Lessing, R. Reed & Andrew E. Steinmann. Prepare the Way of the Lord: An Introduction to the Old Testament. St. Louis: Concordia Publishing House, 2014. Chapter 28, “Hosea” pp. 451-460.
Lessing places Hosea shortly after Amos. He overlaps with Isaiah and with Micah (Lessing 2014, 451). Counter to form critical scholars, Lessing finds considerable consistency in the text. He does recognize that some portions show evidence of being oral prophecies which were later written (Lessing 2014, 452). He also recognizes the writing as “rough, disjointed, jagged, and choppy” (Lessing 2014, 453). This leaves scholars with considerable difficulty identifying an outline (Lessing 2014, 454). The book, with a strong Northern dialect, has many textual problems. The text recognizes a clear Assyrian threat (Lessing 2014, 455). Though only one king is mentioned in Hosea, Lessing assigns the events to the period 760-715.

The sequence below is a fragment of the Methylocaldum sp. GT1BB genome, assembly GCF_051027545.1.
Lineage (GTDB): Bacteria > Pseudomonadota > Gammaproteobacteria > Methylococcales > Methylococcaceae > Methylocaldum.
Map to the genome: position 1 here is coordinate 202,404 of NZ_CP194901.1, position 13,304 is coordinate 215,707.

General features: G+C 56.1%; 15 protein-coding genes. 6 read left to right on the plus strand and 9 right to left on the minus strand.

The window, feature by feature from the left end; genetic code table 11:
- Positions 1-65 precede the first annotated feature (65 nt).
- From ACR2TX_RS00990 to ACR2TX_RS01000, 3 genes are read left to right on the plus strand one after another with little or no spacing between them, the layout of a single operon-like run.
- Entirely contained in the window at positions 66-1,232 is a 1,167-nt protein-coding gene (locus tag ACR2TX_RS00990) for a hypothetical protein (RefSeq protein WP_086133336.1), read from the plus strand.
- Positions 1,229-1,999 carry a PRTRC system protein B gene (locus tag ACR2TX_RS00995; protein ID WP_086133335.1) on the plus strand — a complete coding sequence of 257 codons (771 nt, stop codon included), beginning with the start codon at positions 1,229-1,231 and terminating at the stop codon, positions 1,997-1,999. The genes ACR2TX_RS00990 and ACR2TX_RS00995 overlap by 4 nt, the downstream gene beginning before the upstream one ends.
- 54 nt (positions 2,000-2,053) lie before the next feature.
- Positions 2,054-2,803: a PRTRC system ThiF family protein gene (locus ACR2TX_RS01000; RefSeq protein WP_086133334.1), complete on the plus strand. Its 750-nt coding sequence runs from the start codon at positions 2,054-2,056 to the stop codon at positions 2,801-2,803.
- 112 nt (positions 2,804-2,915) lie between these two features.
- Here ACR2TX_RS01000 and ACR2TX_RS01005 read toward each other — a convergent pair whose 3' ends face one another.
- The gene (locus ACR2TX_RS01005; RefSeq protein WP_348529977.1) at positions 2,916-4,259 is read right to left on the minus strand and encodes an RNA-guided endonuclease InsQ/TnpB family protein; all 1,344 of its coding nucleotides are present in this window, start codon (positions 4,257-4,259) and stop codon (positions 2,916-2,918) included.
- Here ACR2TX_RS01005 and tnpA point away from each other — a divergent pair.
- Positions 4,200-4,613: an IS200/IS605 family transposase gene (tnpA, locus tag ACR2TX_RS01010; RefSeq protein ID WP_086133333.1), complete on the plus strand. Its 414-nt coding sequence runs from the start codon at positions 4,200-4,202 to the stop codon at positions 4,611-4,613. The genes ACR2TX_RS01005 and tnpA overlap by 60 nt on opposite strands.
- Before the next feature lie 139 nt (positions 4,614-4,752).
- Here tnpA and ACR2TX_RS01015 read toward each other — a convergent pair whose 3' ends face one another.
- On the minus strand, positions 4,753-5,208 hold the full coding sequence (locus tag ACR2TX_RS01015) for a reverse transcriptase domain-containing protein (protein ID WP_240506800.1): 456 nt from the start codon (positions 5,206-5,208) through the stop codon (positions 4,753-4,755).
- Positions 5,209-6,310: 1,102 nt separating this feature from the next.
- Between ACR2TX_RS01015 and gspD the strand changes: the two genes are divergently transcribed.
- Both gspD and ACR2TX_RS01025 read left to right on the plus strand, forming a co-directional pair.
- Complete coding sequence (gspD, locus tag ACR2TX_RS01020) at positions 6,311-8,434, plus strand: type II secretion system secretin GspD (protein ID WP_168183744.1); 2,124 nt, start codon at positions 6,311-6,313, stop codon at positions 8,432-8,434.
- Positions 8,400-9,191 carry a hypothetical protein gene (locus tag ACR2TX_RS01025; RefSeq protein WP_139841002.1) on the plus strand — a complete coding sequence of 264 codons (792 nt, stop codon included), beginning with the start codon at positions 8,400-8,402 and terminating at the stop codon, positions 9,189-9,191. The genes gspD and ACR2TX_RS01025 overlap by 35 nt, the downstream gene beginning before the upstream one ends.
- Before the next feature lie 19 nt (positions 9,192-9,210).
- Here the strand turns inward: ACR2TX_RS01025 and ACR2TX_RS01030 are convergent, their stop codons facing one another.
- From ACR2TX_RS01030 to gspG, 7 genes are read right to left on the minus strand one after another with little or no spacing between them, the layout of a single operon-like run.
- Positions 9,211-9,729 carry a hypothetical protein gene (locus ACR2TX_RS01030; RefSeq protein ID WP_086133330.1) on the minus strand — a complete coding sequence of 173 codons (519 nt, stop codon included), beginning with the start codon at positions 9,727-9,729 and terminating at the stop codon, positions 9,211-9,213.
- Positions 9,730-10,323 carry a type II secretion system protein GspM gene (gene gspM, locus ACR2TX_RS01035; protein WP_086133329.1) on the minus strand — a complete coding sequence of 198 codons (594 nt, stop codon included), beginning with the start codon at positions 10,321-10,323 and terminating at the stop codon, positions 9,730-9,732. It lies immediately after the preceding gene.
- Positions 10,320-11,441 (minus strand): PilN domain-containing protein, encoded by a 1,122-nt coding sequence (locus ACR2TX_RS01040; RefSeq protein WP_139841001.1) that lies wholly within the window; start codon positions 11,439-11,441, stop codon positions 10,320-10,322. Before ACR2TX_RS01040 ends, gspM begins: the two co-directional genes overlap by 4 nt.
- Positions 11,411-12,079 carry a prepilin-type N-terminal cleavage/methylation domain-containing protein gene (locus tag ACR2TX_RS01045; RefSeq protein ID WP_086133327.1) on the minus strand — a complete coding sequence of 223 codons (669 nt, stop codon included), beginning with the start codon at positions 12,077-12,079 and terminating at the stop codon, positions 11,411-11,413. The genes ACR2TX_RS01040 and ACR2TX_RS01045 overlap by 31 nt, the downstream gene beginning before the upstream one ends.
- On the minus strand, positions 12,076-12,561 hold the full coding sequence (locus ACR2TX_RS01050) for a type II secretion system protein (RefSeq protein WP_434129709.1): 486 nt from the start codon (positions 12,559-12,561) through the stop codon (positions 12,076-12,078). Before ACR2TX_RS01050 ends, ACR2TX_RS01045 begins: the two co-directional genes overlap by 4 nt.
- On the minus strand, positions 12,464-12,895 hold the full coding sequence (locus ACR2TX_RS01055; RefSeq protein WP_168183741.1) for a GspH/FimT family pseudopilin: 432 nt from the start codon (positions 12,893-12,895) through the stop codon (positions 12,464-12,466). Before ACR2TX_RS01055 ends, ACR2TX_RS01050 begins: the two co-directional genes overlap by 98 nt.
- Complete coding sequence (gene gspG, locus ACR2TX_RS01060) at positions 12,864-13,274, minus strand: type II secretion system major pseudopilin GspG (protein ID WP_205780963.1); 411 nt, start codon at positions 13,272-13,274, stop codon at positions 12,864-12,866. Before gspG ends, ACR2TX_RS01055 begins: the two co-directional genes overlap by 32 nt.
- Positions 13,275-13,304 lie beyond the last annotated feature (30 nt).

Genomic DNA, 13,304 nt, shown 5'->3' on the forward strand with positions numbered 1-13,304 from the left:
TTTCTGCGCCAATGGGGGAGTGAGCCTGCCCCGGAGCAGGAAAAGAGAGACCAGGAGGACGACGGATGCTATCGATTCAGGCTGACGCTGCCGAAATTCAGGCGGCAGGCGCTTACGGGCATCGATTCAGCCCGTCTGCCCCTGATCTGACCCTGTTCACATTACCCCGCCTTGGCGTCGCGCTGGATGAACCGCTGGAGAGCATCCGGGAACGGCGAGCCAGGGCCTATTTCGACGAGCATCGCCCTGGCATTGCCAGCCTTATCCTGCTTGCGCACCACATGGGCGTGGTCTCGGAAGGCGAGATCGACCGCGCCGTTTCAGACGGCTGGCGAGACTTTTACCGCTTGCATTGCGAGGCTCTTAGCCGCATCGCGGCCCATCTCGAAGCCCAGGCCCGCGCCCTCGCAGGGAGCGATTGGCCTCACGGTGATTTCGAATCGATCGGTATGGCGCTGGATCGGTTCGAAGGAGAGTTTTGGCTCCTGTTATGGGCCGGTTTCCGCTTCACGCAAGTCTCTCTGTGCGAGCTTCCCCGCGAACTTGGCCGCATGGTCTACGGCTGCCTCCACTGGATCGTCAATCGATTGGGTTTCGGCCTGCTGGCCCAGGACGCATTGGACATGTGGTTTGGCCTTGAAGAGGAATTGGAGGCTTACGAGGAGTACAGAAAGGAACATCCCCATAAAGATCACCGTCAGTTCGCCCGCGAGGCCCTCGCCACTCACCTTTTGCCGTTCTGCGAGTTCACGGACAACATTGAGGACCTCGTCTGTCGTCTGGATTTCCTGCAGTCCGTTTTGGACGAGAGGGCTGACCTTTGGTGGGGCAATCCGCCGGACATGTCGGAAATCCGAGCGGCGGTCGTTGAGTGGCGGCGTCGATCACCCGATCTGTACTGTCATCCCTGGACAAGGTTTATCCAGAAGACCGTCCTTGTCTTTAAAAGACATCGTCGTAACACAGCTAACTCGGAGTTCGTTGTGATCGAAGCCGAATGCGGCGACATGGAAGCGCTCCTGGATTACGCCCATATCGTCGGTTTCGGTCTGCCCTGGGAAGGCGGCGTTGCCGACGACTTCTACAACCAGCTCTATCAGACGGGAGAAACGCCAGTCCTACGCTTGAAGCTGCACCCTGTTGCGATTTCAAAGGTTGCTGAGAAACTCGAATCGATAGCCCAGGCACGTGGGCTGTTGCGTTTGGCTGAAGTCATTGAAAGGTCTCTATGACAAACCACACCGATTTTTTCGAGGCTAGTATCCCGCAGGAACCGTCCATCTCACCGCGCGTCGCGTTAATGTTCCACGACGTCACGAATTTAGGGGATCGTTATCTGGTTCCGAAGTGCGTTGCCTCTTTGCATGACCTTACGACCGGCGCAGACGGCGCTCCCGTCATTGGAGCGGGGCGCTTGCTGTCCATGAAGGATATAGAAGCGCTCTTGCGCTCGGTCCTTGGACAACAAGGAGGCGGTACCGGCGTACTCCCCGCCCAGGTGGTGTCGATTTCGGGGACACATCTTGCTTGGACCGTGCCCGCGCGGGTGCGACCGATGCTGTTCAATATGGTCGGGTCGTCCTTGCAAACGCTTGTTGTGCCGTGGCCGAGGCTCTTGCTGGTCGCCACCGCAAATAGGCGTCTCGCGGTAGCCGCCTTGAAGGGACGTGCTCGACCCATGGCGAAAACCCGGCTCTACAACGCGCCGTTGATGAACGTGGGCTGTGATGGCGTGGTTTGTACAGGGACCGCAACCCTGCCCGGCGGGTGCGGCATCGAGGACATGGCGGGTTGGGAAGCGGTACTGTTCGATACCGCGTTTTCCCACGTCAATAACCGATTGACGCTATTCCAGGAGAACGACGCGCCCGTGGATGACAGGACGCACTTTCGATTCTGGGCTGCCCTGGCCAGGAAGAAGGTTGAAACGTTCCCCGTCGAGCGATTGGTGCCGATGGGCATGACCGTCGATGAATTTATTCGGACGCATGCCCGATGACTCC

Hosea’s marriage and family have drawn a great deal of commentary (Lessing 2014, 456). While the questions are fairly plain, the answers are not. The family, however, makes for an apt parallel between God and Israel when compared with Hosea and his wife. Lessing does not that the harsh treatment Hosea gives to his wife is opposed to the rule in the Old Testament, where women are treated with more dignity (Lessing 2014, 457).
Hosea looks to a new David, a figure fulfilled in Christ (Lessing 2014, 457). The metaphor of a faithful husband collecting his wayward wife also suggests Christ and the Church. The concern with sin and grace is clear throughout the text.